The Politics of Bicycling

Join Professor Sujith Kumar at BicycleSPACE Adams Morgan on November 18th from 7:30 to 9:30. 

Sujith Kumar lived in London, England for eight years, where he did his PhD at the London School of Economics… and took his first bike shop job. Since then, he has held teaching posts in Political Science departments around the US, and has worked in several bicycle shops. His research concerns the moral and political thought of John Stuart Mill, culminating in his recent book, John Stuart Mill: A Guide for the perplexed (Bloomsbury). Several years ago, Kumar was able to combine his personal and professional interests at DePaul University in Chicago, where he taught the course, Bicycling and Politics. Now teaching at University of Maryland, University College, Kumar continues his efforts to build bridges between bicycle advocacy and Academia.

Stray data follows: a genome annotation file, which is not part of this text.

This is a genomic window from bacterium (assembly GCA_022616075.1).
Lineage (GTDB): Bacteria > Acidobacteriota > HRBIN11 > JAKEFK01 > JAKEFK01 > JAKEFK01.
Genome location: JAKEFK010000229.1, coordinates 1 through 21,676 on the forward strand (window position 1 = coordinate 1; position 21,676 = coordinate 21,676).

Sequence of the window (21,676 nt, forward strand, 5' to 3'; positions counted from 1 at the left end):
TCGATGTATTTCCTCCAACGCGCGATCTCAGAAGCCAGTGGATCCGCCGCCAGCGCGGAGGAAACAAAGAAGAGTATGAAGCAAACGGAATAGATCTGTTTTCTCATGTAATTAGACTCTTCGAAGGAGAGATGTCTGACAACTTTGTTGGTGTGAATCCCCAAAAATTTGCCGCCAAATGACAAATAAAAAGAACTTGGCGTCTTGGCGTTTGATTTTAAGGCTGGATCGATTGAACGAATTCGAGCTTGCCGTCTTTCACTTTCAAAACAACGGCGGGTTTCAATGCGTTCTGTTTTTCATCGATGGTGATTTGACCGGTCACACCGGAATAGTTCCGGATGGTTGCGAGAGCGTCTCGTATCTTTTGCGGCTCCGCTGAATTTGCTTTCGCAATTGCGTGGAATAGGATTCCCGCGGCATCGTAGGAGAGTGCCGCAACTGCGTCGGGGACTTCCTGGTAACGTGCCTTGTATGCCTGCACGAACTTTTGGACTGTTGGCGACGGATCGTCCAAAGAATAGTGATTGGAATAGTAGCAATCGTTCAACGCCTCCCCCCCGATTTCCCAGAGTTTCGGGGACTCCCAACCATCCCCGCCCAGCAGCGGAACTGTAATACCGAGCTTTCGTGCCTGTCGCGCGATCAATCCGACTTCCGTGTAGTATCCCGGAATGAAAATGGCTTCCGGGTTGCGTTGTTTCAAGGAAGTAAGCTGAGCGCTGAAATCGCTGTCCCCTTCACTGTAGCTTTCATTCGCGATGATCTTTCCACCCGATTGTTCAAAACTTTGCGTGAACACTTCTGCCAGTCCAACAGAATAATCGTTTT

His talk, The Politics of Bicycling, argues that as bicycling becomes a regular form of transportation in urban areas, it becomes a mode of transportation in competition with other modes of transportation for public goods. Kumar describes how the essential public resources of funding and street-space are currently distributed between the modes of transportation, and questions if proportionality should form the basis of equity. He then describes how the law can explicitly and implicitly favor one mode of transportation over another, and argues that the car has legally dominated the other modes to the point where it is taken for granted in this country, at the expense of safer and more efficient legal frameworks. Lastly, and following Aristotle, Kumar examines how honor is distributed in our society. By critically examining popular culture and language, Kumar argues that culture plays a crucial role in the adoption and valuation of modes of transportation. 

To be clear, Kumar is by no means anti-car. He loves his very fast and very practical car, and drives it mindfully between home and his children’s daycare, which is the only use that it sees.